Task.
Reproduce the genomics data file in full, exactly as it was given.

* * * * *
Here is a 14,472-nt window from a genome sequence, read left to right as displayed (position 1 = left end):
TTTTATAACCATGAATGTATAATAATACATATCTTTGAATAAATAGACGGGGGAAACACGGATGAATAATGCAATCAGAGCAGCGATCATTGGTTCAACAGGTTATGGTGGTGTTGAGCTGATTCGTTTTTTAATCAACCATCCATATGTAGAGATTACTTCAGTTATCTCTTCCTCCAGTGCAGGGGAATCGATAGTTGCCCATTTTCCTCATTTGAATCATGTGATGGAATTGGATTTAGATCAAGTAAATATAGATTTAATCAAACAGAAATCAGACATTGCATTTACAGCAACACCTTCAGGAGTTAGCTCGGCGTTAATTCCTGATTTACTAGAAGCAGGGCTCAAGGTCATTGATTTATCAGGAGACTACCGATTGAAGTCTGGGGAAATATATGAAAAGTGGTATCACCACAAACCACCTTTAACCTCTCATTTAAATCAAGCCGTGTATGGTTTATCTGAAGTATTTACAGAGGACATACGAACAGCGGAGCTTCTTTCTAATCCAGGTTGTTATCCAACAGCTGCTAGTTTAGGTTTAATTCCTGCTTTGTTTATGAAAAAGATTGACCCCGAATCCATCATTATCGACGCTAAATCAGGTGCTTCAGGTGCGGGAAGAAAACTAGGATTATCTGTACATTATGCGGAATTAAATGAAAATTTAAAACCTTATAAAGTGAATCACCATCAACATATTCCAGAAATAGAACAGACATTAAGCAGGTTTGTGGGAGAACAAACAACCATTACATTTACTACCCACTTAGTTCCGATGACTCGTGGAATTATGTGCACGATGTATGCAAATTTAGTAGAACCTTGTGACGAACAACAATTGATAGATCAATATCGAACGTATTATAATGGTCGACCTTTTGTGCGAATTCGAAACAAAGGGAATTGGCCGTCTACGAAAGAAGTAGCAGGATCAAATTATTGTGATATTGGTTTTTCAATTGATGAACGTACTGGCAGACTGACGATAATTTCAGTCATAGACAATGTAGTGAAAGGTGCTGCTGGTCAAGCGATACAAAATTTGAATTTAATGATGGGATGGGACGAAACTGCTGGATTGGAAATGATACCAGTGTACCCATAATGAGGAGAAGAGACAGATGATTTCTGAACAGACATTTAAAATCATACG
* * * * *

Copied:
Here is a 14,472-nt window from a genome sequence, read left to right as displayed (position 1 = left end):
TTTTATAACCATGAATGTATAATAATACATATCTTTGAATAAATAGACGGGGGAAACACGGATGAATAATGCAATCAGAGCAGCGATCATTGGTTCAACAGGTTATGGTGGTGTTGAGCTGATTCGTTTTTTAATCAACCATCCATATGTAGAGATTACTTCAGTTATCTCTTCCTCCAGTGCAGGGGAATCGATAGTTGCCCATTTTCCTCATTTGAATCATGTGATGGAATTGGATTTAGATCAAGTAAATATAGATTTAATCAAACAGAAATCAGACATTGCATTTACAGCAACACCTTCAGGAGTTAGCTCGGCGTTAATTCCTGATTTACTAGAAGCAGGGCTCAAGGTCATTGATTTATCAGGAGACTACCGATTGAAGTCTGGGGAAATATATGAAAAGTGGTATCACCACAAACCACCTTTAACCTCTCATTTAAATCAAGCCGTGTATGGTTTATCTGAAGTATTTACAGAGGACATACGAACAGCGGAGCTTCTTTCTAATCCAGGTTGTTATCCAACAGCTGCTAGTTTAGGTTTAATTCCTGCTTTGTTTATGAAAAAGATTGACCCCGAATCCATCATTATCGACGCTAAATCAGGTGCTTCAGGTGCGGGAAGAAAACTAGGATTATCTGTACATTATGCGGAATTAAATGAAAATTTAAAACCTTATAAAGTGAATCACCATCAACATATTCCAGAAATAGAACAGACATTAAGCAGGTTTGTGGGAGAACAAACAACCATTACATTTACTACCCACTTAGTTCCGATGACTCGTGGAATTATGTGCACGATGTATGCAAATTTAGTAGAACCTTGTGACGAACAACAATTGATAGATCAATATCGAACGTATTATAATGGTCGACCTTTTGTGCGAATTCGAAACAAAGGGAATTGGCCGTCTACGAAAGAAGTAGCAGGATCAAATTATTGTGATATTGGTTTTTCAATTGATGAACGTACTGGCAGACTGACGATAATTTCAGTCATAGACAATGTAGTGAAAGGTGCTGCTGGTCAAGCGATACAAAATTTGAATTTAATGATGGGATGGGACGAAACTGCTGGATTGGAAATGATACCAGTGTACCCATAATGAGGAGAAGAGACAGATGATTTCTGAACAGACATTTAAAATCATACG